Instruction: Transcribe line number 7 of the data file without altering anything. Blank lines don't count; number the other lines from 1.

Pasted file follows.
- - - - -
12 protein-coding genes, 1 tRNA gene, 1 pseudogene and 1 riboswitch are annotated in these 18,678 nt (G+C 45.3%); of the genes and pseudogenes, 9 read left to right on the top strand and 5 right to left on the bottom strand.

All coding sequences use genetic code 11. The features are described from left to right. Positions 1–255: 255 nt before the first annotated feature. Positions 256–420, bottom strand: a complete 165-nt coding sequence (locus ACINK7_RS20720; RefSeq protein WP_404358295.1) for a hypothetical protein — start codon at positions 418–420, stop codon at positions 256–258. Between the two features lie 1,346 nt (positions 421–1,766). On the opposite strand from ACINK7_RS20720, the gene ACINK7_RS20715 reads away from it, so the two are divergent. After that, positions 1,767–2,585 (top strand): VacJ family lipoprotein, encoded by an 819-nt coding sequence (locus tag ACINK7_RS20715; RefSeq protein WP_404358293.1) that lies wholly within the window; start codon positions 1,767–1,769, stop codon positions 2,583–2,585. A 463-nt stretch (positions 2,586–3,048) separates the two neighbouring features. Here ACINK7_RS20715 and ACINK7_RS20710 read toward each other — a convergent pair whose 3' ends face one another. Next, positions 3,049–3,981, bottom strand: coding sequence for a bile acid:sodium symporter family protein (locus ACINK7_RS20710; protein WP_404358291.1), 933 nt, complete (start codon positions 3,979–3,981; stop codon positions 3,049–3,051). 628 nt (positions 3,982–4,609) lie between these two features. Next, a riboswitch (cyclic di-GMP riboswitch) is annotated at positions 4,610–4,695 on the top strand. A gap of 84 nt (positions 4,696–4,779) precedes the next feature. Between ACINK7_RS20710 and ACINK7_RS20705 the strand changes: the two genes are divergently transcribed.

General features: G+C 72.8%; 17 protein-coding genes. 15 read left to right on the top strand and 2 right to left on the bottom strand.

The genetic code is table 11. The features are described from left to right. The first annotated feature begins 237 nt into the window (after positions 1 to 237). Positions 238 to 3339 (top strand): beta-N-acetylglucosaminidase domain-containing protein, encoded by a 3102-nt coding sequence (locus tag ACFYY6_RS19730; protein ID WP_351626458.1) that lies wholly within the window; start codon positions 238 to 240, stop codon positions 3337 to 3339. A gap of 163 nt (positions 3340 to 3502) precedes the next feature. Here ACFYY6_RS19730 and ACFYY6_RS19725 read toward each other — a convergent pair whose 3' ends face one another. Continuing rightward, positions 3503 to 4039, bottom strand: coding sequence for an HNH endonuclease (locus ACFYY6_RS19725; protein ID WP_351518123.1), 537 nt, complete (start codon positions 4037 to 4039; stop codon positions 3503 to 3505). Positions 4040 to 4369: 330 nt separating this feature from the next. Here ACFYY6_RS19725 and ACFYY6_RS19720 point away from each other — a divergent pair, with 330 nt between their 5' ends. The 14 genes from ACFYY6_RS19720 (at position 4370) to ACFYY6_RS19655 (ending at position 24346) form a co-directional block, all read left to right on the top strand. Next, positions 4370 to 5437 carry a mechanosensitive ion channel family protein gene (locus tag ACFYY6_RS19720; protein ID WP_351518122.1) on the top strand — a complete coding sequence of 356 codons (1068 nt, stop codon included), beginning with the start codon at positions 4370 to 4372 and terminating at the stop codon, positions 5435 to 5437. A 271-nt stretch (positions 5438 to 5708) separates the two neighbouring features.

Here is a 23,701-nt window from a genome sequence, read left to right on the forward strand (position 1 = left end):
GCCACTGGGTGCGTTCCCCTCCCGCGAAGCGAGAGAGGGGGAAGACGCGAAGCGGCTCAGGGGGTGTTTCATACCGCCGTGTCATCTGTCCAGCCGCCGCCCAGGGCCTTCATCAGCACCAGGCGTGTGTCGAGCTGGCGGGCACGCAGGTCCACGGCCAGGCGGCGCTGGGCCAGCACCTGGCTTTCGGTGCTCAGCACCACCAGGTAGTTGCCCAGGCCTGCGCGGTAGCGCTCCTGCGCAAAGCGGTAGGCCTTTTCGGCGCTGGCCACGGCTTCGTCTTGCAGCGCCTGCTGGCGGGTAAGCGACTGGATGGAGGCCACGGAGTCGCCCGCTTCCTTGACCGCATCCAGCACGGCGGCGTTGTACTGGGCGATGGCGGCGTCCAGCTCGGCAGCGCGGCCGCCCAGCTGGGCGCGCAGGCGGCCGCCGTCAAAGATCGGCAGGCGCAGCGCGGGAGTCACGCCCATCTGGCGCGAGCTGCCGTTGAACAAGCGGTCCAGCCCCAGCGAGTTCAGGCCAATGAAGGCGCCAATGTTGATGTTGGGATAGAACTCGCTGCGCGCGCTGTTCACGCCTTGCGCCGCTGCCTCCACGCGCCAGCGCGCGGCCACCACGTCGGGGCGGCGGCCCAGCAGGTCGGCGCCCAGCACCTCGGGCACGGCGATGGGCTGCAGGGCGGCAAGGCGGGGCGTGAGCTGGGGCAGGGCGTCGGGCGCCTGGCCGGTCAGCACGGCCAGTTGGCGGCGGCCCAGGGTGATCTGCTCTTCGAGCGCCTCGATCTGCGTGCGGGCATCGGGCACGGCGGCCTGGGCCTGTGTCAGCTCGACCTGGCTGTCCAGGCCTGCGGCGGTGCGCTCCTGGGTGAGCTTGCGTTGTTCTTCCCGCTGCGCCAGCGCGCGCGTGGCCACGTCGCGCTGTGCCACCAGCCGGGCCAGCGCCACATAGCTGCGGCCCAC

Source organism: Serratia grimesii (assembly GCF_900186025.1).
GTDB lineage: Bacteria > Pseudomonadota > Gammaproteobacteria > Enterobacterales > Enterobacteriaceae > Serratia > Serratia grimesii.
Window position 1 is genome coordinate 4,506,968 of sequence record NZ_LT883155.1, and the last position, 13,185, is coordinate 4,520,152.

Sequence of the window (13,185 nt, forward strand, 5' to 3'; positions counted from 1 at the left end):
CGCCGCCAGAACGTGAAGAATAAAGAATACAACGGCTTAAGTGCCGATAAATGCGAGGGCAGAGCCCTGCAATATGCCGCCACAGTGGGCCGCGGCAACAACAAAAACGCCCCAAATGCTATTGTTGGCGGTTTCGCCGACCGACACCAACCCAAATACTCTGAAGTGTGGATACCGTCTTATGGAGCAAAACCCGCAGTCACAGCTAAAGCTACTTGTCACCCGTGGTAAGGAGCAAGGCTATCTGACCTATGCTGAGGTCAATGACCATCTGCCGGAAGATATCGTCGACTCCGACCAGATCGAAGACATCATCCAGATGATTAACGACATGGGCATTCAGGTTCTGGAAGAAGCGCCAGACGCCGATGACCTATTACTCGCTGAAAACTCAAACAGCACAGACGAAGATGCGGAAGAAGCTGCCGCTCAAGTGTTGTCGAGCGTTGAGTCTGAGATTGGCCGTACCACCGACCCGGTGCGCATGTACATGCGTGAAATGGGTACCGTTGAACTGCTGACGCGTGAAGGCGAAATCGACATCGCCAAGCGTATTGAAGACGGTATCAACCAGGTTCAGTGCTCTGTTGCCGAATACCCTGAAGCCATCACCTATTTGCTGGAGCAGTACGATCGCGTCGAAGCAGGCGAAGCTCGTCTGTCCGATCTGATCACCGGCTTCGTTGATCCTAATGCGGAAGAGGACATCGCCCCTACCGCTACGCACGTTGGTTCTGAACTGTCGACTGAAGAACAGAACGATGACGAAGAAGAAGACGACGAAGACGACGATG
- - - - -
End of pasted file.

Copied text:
Source organism: Serratia grimesii (assembly GCF_900186025.1).